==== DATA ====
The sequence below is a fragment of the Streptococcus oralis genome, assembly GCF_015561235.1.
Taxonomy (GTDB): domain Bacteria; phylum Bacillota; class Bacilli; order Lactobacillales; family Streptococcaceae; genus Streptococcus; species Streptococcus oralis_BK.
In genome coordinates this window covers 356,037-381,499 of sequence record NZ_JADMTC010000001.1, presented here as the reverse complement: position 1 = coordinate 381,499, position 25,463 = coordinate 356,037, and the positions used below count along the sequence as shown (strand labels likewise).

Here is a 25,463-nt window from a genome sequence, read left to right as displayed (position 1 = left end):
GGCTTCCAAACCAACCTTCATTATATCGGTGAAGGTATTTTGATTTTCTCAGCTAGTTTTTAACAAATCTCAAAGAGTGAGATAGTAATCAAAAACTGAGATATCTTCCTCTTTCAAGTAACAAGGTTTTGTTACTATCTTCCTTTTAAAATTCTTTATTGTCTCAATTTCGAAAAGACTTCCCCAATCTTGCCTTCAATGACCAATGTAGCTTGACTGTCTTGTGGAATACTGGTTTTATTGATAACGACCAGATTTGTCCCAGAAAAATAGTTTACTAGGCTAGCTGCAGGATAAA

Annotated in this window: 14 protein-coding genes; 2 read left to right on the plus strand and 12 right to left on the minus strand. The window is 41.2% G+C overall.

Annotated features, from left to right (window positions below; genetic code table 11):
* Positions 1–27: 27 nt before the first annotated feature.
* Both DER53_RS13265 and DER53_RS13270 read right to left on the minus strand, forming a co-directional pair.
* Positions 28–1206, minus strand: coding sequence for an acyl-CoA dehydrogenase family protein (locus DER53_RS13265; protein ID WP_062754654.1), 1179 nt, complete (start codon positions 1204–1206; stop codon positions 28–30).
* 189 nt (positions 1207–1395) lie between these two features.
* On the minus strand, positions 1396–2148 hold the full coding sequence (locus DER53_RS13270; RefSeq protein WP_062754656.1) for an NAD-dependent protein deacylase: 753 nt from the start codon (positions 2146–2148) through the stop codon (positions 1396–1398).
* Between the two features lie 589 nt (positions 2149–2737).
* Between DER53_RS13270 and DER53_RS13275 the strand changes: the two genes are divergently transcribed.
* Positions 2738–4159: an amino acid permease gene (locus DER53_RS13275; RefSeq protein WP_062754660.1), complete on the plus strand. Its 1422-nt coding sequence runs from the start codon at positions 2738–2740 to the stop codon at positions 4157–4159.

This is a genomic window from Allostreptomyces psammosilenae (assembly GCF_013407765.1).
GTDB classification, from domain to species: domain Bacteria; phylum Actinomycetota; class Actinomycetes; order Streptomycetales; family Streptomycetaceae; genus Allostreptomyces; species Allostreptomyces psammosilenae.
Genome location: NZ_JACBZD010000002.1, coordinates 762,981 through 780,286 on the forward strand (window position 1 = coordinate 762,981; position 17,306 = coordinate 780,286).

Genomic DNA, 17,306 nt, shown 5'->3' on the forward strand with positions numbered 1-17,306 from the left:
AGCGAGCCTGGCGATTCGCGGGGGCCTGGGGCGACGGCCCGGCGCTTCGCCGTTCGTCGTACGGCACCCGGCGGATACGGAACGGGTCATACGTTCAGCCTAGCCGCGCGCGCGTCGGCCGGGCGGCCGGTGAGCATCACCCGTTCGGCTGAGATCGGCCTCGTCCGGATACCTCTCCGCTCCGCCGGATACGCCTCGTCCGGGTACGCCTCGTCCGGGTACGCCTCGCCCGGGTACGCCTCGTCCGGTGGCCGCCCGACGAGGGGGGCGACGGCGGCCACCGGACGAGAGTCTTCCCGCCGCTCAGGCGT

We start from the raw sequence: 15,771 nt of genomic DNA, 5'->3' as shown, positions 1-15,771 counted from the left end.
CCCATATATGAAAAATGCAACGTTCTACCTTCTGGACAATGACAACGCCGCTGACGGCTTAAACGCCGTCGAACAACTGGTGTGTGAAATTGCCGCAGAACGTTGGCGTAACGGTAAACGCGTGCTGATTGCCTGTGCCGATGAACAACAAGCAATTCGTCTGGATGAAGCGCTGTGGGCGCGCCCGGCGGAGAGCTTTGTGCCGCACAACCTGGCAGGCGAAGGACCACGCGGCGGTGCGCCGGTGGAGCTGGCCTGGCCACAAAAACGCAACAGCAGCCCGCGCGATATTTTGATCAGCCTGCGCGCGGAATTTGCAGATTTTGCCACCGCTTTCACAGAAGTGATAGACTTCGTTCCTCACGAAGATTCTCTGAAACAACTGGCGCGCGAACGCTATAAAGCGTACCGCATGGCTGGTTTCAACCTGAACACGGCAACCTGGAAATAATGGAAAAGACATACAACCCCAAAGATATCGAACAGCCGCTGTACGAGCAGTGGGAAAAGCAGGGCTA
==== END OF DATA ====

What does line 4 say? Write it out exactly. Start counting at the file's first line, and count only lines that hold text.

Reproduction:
Here is a 25,463-nt window from a genome sequence, read left to right as displayed (position 1 = left end):